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First female in Dunkirk DPW ‘proud’ of trailblazing position

Quinn Bankoski is the first female to ever work with the Dunkirk DPW.

Quinn Bankoski is the first female to be hired in Dunkirk for the Department of Public Works.

In an interview, Bankoski explained that she was not aware at first that she was the first female DPW employee in Dunkirk, and the news certainly came as a surprise.

“It does (surprise me),” she said. “I thought for sure another brave soul before me would’ve done this job. It is very tough, but I know many other females that would be more than capable of doing it alongside me.”

Bankoski also spoke of how much it means to her to be in the position. She put an emphasis on women being capable to do physical jobs like this and that women should not be treated differently than male coworkers.

“It means a lot to me. It makes me proud to be able to have the title of the first female to be full-time in the streets department. I even brag about it to some people because I think it’s so awesome,” she said. “People are always surprised to hear that I do, in fact, pick up garbage, do street paving, run sewer lines and so much more.”

She added: “People think that females can’t do a ‘man’s job’ and a lot of females don’t want to deal with people’s comments. I like to break the stereotypes and do jobs that are known as a ‘man’s job’ because I think females can do anything that a man can do. I want to be able to lead the way to show other females that they too can do this job. It’s not only for men.”

Bankoski receives a lot of encouragement and support from her co-workers and the community, and she hopes that this encourages other young women and girls to truly believe that they can do anything they set their mind to.

“It’s pretty fun when I’m on the back of the garbage truck and people in the community say, ‘Is that a girl? Get it girl, good for you.’ I want to be able to have other females look up to me and not be afraid of doing such a tough job,” she said.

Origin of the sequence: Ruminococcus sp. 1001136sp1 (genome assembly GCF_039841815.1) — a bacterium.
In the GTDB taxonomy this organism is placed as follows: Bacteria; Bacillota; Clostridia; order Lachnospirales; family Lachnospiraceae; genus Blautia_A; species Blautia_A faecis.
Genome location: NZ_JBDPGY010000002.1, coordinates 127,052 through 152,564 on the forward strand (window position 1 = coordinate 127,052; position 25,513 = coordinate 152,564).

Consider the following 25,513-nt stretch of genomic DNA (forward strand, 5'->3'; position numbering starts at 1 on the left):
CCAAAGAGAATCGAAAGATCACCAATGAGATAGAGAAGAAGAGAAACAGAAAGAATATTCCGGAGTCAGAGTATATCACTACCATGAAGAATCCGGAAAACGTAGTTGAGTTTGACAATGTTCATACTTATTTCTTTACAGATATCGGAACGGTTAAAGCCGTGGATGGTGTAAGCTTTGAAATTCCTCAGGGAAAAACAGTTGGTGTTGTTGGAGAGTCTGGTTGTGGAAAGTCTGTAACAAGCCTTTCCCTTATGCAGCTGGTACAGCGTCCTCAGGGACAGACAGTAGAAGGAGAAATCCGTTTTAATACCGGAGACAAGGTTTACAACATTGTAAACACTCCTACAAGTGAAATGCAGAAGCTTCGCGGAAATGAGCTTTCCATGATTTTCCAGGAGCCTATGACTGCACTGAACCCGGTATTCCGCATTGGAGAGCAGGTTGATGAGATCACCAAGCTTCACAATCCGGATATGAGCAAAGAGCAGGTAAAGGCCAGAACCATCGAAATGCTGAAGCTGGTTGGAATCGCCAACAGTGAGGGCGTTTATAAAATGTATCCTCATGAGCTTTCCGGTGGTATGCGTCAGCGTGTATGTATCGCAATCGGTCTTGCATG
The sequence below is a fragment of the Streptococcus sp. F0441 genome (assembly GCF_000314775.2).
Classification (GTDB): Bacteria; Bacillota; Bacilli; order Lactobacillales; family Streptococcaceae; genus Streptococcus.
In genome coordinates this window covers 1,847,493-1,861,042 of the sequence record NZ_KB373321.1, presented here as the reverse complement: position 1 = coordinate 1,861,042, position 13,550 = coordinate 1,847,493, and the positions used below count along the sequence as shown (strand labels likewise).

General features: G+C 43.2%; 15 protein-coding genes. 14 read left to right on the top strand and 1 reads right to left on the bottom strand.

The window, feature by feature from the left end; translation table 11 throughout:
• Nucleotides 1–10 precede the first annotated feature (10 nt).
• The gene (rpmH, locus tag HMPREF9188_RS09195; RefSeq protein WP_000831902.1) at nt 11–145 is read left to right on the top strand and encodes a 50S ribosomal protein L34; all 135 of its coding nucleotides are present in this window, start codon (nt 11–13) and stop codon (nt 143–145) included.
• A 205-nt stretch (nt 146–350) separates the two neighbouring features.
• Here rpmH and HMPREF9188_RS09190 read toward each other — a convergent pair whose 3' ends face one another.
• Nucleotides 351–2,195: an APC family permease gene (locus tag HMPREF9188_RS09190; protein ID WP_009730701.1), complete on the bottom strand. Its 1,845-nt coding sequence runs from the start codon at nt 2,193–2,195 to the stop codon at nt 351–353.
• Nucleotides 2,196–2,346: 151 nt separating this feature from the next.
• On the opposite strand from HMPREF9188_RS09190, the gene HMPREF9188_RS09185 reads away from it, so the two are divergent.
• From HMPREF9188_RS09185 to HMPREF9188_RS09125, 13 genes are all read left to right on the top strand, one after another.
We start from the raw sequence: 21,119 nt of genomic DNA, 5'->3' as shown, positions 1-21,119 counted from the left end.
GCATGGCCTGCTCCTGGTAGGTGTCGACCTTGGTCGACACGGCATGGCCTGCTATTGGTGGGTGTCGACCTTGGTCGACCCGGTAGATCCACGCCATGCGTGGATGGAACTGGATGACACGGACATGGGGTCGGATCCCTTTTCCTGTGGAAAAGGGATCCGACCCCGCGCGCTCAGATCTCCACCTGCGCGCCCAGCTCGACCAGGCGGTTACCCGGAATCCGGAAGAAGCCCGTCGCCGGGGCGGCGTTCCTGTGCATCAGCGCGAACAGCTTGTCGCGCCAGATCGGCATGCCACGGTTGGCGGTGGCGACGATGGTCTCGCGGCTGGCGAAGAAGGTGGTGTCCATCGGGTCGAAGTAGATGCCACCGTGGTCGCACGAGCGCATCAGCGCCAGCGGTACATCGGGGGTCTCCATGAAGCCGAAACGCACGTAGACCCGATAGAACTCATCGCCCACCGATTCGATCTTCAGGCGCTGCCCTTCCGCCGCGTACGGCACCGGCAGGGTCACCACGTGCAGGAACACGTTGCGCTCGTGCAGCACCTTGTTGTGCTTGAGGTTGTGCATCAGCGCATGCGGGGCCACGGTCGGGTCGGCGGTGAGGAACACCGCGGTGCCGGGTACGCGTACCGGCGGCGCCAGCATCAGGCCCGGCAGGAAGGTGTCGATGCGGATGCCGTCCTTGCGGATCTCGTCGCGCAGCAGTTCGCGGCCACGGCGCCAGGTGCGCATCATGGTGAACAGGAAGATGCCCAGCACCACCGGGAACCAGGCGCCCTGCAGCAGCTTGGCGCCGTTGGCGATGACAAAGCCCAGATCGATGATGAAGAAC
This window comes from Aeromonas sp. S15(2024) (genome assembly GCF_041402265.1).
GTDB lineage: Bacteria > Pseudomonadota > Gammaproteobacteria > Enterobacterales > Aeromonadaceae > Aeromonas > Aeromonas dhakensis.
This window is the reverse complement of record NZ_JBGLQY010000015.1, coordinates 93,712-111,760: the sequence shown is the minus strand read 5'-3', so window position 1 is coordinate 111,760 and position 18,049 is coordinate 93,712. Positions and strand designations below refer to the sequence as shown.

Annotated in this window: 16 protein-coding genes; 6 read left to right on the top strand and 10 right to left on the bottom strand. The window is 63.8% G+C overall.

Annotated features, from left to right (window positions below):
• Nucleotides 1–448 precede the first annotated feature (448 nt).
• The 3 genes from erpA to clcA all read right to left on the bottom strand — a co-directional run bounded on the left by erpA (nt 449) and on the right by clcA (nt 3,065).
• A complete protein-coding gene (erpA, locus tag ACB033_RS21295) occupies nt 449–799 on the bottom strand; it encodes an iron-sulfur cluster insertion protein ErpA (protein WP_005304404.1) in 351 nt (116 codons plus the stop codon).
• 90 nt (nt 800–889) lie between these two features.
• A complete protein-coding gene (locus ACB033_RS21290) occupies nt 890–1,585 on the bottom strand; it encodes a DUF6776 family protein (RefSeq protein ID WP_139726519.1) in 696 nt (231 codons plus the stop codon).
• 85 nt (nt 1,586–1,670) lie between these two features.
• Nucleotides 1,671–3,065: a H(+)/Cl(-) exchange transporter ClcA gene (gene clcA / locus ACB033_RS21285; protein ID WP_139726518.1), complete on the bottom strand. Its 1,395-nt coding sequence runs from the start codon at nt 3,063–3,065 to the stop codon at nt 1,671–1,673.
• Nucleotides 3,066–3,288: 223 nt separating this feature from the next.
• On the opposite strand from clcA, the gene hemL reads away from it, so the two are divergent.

Bankoski said her first couple of months of employment with the city have been great. However, it doesn’t mean it has been without challenges.

“You’re slinging trash bags in the back of the truck for six hours straight. You really have to mentally prepare your body for work like that,” she said. “If you’ve never done anything like that before it will really take a toll on you.”

Regarding her co-workers, Bankoski reported that they have been very supportive. “The guys are very respectful, but at the same time they don’t treat me any differently because of my gender and I really appreciate that. I don’t want special treatment because of my gender,” she said. “I signed up for the job and I should be able to do every aspect of it. Mike (her supervisor) has been really good at getting me experience in a lot of different jobs that we do and having me train on the different machines and equipment.”

Though her father is the highway superintendent for the village of Silver Creek, Bankoski explained that he didn’t have any part in her getting the job in Dunkirk, besides encouraging her to apply.

“My parents raised me to work hard and be tough, and that has really given me an advantage at my job,” she said. “He and my mom definitely shaped my work ethic and always pushed me to do my best at everything. I was also very successful in school and in athletics growing up because of this.”

Bankoski’s work ethic and qualifications were the main driver in her getting the position she holds now. She worked for the Chautauqua County DPW in the Sheridan branch for the past two summers, which offered a lot of hands-on work. They also gave her driving lessons which aided in her getting her CDL Class B license through driving school.

While there, she performed a lot of the same jobs that she now does with Dunkirk, which gave her more experience that made her stand out.

“Since I’ve come on we’ve tried to hire the best people we could,” Dunkirk Mayor Wilfred Rosas said. “She was the most qualified and the one who interviewed the best. She’s been doing an excellent job so far. There are women capable of doing jobs like these and she is one of them. I’m very proud to have been the mayor that brought her on board.”

Overall, Bankoski said she enjoys making a difference, encouraging women to go after any career they want, and making the community look nicer. When asked if she could ever see herself as the DPW superintendent, she said, “I would take the job in the future if it came down to it when I’m more qualified and know how to do all of the jobs, but for now I’ll leave it to the professionals.”

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